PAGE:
Actually, Governor Fortuno told radio station NotiUno that “that is exactly what will be the solution,” referring to the fact that they will attempt to impose the increase again.  The governor explained that he had personally proposed the plan — so specified as to include the exact amount, $1,100, of the increases announced recently as something new by the university leadership — during a meeting “16 or 17 months ago.”

The talking points to promote the plan, backed by a million dollar propaganda, were designed to get people to believe that the UPR had an alleged deficit of $200 million resulting from previous bad administrations.  However, a document was released in which the UPR presidency itself vouched that the UPR had only a $20 million dollar deficit, which made it possible for the Fiscal Efficiency Committee to demonstrate that what was happening was the calculated reduction of hundreds of millions of dollars in funds allocated by the State itself.

But the true state of the current finances of the UPR, with a debt of $700 million traded on the Wall Street market, continues to be a mystery due to the fact the leadership preferred to lose $305 million rather than opening its books to the strikers, the state licensing agency, or the Court.  These presumed losses include the $16 million that they hoped to recoup from limiting waivers, the $60 million to be collected from the fees, and the $4 million daily that they said they were losing during the strike.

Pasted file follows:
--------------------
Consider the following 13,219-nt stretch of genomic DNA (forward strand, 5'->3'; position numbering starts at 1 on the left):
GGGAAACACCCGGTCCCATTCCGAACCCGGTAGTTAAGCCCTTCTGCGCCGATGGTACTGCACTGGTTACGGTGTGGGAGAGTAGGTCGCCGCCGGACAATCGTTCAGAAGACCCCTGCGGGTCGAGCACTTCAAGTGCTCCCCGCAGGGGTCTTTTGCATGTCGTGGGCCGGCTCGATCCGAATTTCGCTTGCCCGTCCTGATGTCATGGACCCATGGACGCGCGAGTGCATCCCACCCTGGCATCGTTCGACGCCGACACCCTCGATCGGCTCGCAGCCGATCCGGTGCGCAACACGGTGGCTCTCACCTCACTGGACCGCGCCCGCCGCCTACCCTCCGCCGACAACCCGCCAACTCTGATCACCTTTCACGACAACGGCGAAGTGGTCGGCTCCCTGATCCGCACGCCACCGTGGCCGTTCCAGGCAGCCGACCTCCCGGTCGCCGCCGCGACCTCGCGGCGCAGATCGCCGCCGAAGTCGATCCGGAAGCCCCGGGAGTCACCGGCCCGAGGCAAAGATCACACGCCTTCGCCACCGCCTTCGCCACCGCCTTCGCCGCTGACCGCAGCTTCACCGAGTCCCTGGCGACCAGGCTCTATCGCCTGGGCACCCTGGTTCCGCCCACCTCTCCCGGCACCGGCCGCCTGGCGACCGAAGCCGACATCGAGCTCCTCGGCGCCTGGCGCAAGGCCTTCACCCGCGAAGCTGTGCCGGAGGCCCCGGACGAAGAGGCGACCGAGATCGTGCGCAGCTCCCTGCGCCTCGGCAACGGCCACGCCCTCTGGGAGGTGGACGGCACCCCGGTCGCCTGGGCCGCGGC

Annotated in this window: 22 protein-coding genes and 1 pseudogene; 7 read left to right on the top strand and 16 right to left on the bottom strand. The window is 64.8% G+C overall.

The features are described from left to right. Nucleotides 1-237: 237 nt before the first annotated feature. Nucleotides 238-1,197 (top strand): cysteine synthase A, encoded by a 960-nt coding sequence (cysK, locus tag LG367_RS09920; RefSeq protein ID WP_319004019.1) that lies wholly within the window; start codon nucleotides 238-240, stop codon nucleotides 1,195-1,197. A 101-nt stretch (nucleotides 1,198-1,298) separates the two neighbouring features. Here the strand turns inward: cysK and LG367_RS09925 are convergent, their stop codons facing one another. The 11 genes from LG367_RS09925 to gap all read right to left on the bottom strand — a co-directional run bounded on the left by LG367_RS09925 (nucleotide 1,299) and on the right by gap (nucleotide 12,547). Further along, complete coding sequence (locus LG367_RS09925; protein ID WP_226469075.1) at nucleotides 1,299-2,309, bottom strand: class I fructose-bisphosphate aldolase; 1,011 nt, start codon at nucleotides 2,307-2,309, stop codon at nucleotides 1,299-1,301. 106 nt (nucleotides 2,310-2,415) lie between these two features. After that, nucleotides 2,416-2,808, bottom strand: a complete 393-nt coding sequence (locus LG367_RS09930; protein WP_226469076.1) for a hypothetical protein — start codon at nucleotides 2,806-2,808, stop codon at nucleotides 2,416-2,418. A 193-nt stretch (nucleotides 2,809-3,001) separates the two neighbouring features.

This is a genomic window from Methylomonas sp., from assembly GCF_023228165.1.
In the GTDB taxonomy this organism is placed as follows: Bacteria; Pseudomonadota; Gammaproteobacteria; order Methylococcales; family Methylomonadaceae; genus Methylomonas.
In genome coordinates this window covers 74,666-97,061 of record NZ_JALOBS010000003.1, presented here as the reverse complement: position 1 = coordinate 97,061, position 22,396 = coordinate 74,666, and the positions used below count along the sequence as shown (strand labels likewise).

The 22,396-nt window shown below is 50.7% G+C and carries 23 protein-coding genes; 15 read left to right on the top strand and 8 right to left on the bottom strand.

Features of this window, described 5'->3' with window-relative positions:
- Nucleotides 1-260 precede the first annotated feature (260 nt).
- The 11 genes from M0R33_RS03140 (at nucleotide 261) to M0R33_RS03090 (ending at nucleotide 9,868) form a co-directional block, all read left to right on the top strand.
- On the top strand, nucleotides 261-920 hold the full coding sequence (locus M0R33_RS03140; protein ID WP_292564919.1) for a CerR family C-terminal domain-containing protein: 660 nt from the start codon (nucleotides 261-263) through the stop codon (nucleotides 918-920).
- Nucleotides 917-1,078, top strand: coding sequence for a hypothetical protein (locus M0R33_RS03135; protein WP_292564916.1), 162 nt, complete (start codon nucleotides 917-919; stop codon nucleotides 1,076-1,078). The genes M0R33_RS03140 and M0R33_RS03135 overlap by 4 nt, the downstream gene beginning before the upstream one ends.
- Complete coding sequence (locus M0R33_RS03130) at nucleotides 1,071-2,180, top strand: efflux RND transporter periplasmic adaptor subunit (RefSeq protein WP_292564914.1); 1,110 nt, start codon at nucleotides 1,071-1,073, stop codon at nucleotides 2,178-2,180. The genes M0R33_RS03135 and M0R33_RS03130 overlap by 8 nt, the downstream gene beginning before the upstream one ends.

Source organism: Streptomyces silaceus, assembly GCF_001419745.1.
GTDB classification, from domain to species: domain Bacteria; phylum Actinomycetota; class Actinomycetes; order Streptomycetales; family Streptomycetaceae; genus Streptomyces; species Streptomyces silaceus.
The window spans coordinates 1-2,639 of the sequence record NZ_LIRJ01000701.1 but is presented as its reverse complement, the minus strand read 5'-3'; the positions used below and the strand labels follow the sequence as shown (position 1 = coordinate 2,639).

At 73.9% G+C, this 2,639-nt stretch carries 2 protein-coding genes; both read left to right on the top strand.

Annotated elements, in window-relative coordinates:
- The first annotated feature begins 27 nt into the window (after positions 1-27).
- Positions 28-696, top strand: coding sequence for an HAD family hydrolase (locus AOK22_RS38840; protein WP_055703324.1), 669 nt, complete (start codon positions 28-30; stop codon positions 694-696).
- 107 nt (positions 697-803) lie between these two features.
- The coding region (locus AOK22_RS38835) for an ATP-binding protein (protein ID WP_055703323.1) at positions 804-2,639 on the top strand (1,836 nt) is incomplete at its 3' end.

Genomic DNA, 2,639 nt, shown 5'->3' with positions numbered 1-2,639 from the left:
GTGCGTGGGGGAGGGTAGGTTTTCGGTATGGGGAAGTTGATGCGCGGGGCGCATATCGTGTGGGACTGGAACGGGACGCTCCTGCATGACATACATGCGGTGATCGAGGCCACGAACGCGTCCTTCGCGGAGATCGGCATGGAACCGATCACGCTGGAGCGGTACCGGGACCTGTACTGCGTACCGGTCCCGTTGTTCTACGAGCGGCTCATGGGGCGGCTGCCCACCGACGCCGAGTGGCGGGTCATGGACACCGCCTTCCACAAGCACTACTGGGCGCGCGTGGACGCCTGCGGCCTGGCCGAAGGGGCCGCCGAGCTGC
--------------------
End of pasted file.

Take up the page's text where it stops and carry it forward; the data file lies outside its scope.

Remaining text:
Even before the agreement that would victoriously end the 12th student strike in the UPR’s history since its foundation in 1903, the students had begun to clean up inside the campuses and even used a tractor to cut grass.  But as they prepare the student assemblies for ratification, the government is also beginning its preparations and the incumbent New Progressive Party is already discussing legislative measures that would prevent future student assemblies from discussing and decreeing any more strikes.

It would seem that there are two camps that will come head to head for the destiny of Puerto Rico.  During a symbolic graduation ceremony organized by the students, professors, and even various members of the Board of Trustees, strikers were given the honorary title of “exemplary citizen,” and during the ceremony, Distinguished Professor Samuel Silva Gotay congratulated them for following the “centuries-old tradition” of tying citizenship to compassion and charged them with a commitment to “that citizenship, so we must continue to build, every day, the future of the world, that of another world which is possible to build here.”


The original article “Puerto Rico: Victoria estudiantil afecta credibilidad del gobierno” was published by NCM-Noticias (San Juan, Puerto Rico) on 17 June 2010.  Translation adapted from Juan A. Ocasio Rivera‘s.